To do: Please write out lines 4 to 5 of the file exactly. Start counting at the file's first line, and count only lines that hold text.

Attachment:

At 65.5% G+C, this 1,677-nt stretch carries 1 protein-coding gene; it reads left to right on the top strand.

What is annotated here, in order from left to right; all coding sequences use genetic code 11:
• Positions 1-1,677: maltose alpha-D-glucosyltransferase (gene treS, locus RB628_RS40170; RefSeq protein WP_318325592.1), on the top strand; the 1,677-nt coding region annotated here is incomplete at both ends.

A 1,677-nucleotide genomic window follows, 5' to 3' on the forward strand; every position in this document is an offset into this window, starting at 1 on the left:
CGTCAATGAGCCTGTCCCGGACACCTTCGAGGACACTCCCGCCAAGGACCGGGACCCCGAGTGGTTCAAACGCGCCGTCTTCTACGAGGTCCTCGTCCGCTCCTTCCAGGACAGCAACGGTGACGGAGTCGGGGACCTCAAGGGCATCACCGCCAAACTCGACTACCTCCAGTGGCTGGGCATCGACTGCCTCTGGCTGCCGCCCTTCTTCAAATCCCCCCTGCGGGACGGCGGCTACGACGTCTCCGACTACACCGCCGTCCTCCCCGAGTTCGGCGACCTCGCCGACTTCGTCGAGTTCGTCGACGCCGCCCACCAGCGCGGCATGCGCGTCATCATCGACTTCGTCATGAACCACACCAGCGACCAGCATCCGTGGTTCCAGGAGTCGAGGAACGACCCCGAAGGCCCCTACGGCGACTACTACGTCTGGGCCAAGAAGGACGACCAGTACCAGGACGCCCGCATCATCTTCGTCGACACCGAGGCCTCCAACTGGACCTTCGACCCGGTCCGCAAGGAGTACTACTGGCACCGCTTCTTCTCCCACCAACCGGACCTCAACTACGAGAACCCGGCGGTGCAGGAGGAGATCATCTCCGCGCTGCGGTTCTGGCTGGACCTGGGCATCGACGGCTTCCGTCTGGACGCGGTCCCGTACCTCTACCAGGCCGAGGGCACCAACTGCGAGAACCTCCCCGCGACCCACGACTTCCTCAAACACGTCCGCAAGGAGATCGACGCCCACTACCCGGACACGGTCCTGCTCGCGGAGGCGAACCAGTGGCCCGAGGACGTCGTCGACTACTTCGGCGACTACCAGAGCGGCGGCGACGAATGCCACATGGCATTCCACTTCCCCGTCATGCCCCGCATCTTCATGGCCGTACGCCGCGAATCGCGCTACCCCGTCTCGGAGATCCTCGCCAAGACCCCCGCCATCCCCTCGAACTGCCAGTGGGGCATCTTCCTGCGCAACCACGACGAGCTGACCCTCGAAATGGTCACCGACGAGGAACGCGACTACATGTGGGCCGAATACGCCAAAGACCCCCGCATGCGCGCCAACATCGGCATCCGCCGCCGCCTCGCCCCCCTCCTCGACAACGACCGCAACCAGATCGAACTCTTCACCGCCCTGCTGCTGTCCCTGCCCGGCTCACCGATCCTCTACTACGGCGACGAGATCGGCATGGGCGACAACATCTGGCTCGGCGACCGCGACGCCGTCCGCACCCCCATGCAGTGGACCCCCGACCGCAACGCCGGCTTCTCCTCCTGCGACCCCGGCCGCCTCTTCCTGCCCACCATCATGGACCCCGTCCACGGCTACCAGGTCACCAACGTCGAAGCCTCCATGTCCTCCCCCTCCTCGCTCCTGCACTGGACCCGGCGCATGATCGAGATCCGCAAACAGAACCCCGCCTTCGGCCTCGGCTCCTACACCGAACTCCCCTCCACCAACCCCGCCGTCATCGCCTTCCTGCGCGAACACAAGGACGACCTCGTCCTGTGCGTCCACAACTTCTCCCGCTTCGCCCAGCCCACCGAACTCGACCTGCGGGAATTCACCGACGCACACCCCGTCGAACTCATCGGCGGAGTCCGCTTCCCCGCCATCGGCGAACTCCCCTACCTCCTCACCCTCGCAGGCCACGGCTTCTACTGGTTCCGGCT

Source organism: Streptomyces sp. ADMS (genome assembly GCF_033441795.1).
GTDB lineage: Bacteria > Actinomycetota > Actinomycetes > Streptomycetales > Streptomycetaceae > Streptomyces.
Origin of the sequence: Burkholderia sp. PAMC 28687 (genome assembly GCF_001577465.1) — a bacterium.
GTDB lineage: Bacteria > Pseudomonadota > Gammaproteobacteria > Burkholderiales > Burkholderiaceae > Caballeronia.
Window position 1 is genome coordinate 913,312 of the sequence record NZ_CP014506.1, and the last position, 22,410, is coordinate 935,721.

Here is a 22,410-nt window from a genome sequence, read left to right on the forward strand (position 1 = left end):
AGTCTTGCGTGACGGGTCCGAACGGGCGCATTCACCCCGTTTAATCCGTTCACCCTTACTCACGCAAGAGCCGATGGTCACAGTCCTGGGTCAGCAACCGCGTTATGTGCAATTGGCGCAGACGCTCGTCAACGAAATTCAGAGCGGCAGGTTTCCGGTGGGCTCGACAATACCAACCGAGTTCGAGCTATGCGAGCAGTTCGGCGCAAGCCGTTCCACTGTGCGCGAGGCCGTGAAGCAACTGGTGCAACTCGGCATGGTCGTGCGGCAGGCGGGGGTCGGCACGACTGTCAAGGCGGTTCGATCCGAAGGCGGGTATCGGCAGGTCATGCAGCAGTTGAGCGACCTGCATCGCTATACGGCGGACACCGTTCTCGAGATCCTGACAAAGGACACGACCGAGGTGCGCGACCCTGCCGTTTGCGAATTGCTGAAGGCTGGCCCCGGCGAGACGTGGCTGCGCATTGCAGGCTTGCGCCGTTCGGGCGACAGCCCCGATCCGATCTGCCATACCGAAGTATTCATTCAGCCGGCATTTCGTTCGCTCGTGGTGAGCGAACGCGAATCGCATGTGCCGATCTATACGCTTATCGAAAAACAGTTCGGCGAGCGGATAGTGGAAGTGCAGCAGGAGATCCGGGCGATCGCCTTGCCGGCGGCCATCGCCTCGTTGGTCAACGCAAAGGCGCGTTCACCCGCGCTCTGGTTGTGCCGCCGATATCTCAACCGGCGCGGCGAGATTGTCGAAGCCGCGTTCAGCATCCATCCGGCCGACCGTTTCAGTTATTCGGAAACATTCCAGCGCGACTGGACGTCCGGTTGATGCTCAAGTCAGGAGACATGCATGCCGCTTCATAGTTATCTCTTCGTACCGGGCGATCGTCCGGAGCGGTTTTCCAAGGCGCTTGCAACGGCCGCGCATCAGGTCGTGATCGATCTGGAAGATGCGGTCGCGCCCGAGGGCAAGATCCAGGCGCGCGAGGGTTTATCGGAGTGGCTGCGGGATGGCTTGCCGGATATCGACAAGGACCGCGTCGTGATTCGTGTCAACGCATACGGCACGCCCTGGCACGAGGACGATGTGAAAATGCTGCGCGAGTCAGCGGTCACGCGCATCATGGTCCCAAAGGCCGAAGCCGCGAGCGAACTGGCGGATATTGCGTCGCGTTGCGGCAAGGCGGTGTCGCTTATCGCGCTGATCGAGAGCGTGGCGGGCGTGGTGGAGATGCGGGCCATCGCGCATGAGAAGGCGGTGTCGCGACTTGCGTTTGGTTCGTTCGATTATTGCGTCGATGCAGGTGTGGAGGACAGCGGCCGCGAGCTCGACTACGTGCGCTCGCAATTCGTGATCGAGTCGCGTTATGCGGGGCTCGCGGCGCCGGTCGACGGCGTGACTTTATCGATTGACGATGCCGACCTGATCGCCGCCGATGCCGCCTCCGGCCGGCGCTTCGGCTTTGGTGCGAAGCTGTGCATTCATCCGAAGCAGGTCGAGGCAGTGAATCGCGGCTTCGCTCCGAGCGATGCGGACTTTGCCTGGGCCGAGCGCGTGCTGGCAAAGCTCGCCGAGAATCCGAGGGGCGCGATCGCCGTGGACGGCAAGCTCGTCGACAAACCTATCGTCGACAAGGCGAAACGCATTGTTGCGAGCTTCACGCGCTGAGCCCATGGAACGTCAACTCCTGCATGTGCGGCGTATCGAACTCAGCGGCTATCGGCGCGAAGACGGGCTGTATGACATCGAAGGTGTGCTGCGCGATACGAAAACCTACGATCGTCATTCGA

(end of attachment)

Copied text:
A 1,677-nucleotide genomic window follows, 5' to 3' on the forward strand; every position in this document is an offset into this window, starting at 1 on the left:
CGTCAATGAGCCTGTCCCGGACACCTTCGAGGACACTCCCGCCAAGGACCGGGACCCCGAGTGGTTCAAACGCGCCGTCTTCTACGAGGTCCTCGTCCGCTCCTTCCAGGACAGCAACGGTGACGGAGTCGGGGACCTCAAGGGCATCACCGCCAAACTCGACTACCTCCAGTGGCTGGGCATCGACTGCCTCTGGCTGCCGCCCTTCTTCAAATCCCCCCTGCGGGACGGCGGCTACGACGTCTCCGACTACACCGCCGTCCTCCCCGAGTTCGGCGACCTCGCCGACTTCGTCGAGTTCGTCGACGCCGCCCACCAGCGCGGCATGCGCGTCATCATCGACTTCGTCATGAACCACACCAGCGACCAGCATCCGTGGTTCCAGGAGTCGAGGAACGACCCCGAAGGCCCCTACGGCGACTACTACGTCTGGGCCAAGAAGGACGACCAGTACCAGGACGCCCGCATCATCTTCGTCGACACCGAGGCCTCCAACTGGACCTTCGACCCGGTCCGCAAGGAGTACTACTGGCACCGCTTCTTCTCCCACCAACCGGACCTCAACTACGAGAACCCGGCGGTGCAGGAGGAGATCATCTCCGCGCTGCGGTTCTGGCTGGACCTGGGCATCGACGGCTTCCGTCTGGACGCGGTCCCGTACCTCTACCAGGCCGAGGGCACCAACTGCGAGAACCTCCCCGCGACCCACGACTTCCTCAAACACGTCCGCAAGGAGATCGACGCCCACTACCCGGACACGGTCCTGCTCGCGGAGGCGAACCAGTGGCCCGAGGACGTCGTCGACTACTTCGGCGACTACCAGAGCGGCGGCGACGAATGCCACATGGCATTCCACTTCCCCGTCATGCCCCGCATCTTCATGGCCGTACGCCGCGAATCGCGCTACCCCGTCTCGGAGATCCTCGCCAAGACCCCCGCCATCCCCTCGAACTGCCAGTGGGGCATCTTCCTGCGCAACCACGACGAGCTGACCCTCGAAATGGTCACCGACGAGGAACGCGACTACATGTGGGCCGAATACGCCAAAGACCCCCGCATGCGCGCCAACATCGGCATCCGCCGCCGCCTCGCCCCCCTCCTCGACAACGACCGCAACCAGATCGAACTCTTCACCGCCCTGCTGCTGTCCCTGCCCGGCTCACCGATCCTCTACTACGGCGACGAGATCGGCATGGGCGACAACATCTGGCTCGGCGACCGCGACGCCGTCCGCACCCCCATGCAGTGGACCCCCGACCGCAACGCCGGCTTCTCCTCCTGCGACCCCGGCCGCCTCTTCCTGCCCACCATCATGGACCCCGTCCACGGCTACCAGGTCACCAACGTCGAAGCCTCCATGTCCTCCCCCTCCTCGCTCCTGCACTGGACCCGGCGCATGATCGAGATCCGCAAACAGAACCCCGCCTTCGGCCTCGGCTCCTACACCGAACTCCCCTCCACCAACCCCGCCGTCATCGCCTTCCTGCGCGAACACAAGGACGACCTCGTCCTGTGCGTCCACAACTTCTCCCGCTTCGCCCAGCCCACCGAACTCGACCTGCGGGAATTCACCGACGCACACCCCGTCGAACTCATCGGCGGAGTCCGCTTCCCCGCCATCGGCGAACTCCCCTACCTCCTCACCCTCGCAGGCCACGGCTTCTACTGGTTCCGGCT